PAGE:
Imagine that you had a huge plot of vacant land in an elevated position with a stunning northerly outlook overlooking a beautiful Victorian town, with the glistening and bustling Solent in the mid-ground and, in the distance, the shimmering metropolis of Portsmouth and Southsea. Assume that you had permission to build on it a supermarket, and that in this there would be a cafeteria. Would you orientate the supermarket’s cafe so that, from its massive picture windows, punters could gawp at the panoramic view described above? Or perhaps position the cafe so it looked out over the back of some shops and a wall? Thought so. Nevertheless, ten years ago, during the construction of Ryde’s Somerfield, Cat watched stunned as the cafe’s windows were positioned away from the view. Somerfield’s windowless northern elevation is an opportunity wasted by the supermarket’s architects – did they even visit the site? But does this architectural gaffe affect the eating experience?
Matt and Cat, desperate for something to eat in Ryde at 3 o’clock in the afternoon, found that most of the town’s eateries were no longer serving. However, Somerfield’s cafe continues to dispense food until about 15:30.
On drawing up at the bright, clean counter Matt and Cat were pleased to examine the surprisingly varied menu which included two flavours of soup, pasta bake, and several breakfast combinations, including vegetarian, regular and small. Additionally there were prepared sandwiches in the chiller and plenty of cakes and light snacks. Cat considered the small breakfast which, at a mere £1.99, suggested that it might be the perfect amount for her small appetite. However, on enquiring, Cat was told that the small breakfast consisted of a sausage, bacon, fried bread, tomatoes, egg and toast! As her eyes slightly boggled her mind joined in, wondering what quantities the regular breakfast contained. She opted for the less trouser-bursting egg on toast and the chef obligingly complied with Cat’s request for white bread, scrambled egg instead of fried and the egg next to the bread, not on top. She knows what she likes, does Cat.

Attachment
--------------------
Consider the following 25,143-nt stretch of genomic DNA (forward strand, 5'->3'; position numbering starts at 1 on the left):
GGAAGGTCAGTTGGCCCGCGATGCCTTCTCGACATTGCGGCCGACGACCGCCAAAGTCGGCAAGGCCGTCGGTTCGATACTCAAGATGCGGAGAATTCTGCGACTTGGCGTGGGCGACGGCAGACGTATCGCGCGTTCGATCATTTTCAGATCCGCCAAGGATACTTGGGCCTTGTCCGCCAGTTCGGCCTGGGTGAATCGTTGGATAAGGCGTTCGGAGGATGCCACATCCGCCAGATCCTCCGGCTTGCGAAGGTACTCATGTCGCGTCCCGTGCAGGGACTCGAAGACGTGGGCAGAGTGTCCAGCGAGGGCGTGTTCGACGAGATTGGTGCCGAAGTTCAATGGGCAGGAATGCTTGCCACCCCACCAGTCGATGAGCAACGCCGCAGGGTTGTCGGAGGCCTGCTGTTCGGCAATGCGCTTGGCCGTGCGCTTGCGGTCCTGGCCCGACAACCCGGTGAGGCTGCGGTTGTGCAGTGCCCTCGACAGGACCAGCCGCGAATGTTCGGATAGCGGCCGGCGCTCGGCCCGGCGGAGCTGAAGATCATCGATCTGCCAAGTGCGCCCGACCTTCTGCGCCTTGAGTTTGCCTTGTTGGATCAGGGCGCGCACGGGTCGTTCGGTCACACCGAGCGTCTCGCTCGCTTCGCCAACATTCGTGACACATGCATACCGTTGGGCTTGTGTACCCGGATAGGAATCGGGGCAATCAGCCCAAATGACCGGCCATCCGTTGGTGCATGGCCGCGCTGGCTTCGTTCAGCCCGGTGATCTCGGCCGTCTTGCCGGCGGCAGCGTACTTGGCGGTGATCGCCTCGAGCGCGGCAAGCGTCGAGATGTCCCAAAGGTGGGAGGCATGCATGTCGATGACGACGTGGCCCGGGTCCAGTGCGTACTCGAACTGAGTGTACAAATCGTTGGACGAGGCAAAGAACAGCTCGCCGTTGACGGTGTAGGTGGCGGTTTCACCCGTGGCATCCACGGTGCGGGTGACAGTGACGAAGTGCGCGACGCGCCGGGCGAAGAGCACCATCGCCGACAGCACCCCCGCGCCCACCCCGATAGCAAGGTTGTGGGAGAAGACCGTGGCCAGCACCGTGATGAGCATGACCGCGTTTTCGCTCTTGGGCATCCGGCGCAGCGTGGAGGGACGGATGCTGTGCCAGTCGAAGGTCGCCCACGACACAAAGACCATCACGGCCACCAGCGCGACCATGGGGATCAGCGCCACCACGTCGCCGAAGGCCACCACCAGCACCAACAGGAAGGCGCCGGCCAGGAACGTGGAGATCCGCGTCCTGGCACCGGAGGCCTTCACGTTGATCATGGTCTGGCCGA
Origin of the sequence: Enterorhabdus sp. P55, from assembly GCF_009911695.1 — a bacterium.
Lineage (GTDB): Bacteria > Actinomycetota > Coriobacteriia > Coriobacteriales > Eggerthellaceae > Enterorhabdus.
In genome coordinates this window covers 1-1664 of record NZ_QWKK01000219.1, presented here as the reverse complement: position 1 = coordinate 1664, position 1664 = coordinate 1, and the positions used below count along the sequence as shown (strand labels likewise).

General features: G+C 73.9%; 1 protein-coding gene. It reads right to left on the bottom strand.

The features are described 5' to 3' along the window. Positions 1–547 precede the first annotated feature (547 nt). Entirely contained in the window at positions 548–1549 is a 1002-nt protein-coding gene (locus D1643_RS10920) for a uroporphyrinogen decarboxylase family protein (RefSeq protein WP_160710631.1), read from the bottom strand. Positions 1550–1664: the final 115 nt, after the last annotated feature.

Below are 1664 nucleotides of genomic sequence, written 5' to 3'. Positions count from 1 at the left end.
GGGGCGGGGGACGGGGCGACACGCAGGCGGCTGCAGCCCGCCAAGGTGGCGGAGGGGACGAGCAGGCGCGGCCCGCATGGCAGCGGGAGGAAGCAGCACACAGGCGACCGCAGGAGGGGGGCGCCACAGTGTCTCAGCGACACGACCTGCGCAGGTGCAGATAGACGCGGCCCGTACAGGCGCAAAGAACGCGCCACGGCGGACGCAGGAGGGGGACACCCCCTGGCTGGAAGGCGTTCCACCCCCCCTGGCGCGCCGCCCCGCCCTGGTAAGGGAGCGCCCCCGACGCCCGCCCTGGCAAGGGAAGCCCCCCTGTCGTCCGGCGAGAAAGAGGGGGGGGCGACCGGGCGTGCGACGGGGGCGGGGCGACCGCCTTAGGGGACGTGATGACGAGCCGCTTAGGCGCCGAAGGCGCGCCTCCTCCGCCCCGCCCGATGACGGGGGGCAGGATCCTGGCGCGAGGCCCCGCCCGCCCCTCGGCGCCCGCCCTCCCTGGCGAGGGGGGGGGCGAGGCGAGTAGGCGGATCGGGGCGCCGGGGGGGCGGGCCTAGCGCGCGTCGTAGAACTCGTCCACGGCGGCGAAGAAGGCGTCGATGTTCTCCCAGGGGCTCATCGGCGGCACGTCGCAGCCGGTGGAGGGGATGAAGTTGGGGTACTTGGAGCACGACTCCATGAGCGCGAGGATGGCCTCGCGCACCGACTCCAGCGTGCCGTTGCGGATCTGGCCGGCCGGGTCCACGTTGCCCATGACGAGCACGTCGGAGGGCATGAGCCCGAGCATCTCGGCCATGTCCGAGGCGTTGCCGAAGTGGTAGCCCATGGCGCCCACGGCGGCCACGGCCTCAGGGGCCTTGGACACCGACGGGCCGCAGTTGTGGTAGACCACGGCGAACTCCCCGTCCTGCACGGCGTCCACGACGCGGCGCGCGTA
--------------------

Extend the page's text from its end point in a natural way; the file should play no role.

Matt was less particular, choosing his old favourite ham, egg and chips. With a cup of self-service tea each, which could be dispensed in a variety of combinations: from a pot, in a mug or via a cup and saucer, Matt and Cat sat by the vast window and peered through the gaps in its closed blinds. It wasn’t bad; there was plenty of activity on the town square. But it was nowhere near as spectacular as the elusive view of the Solent over the rooftops.
Still, they didn’t have too much time to consider the landward vista as their lunches arrived in quick time. Cat’s scrambled egg and toast was just as requested; toast on the side. However, the egg was just a bit rubbery and the toast was slightly burnt but the lashings of butter gave it a very pleasant flavour, and it was nice and moist. Matt’s plate contained two lean but generous pieces of thinly sliced ham, a freshly-fried egg and a decent portion of very good chips.
For less than a fiver, Matt and Cat ate well and managed to squeeze about four cups of tea out of their two teapots. That’s good value by anyone’s standards. The staff were exceptionally friendly and accommodating, the food was better than expected and, unlike some other supermarket cafes, Somerfield’s food is freshly prepared on the premises, not just nicked out of the shop’s freezers and nuked. Shame about the view!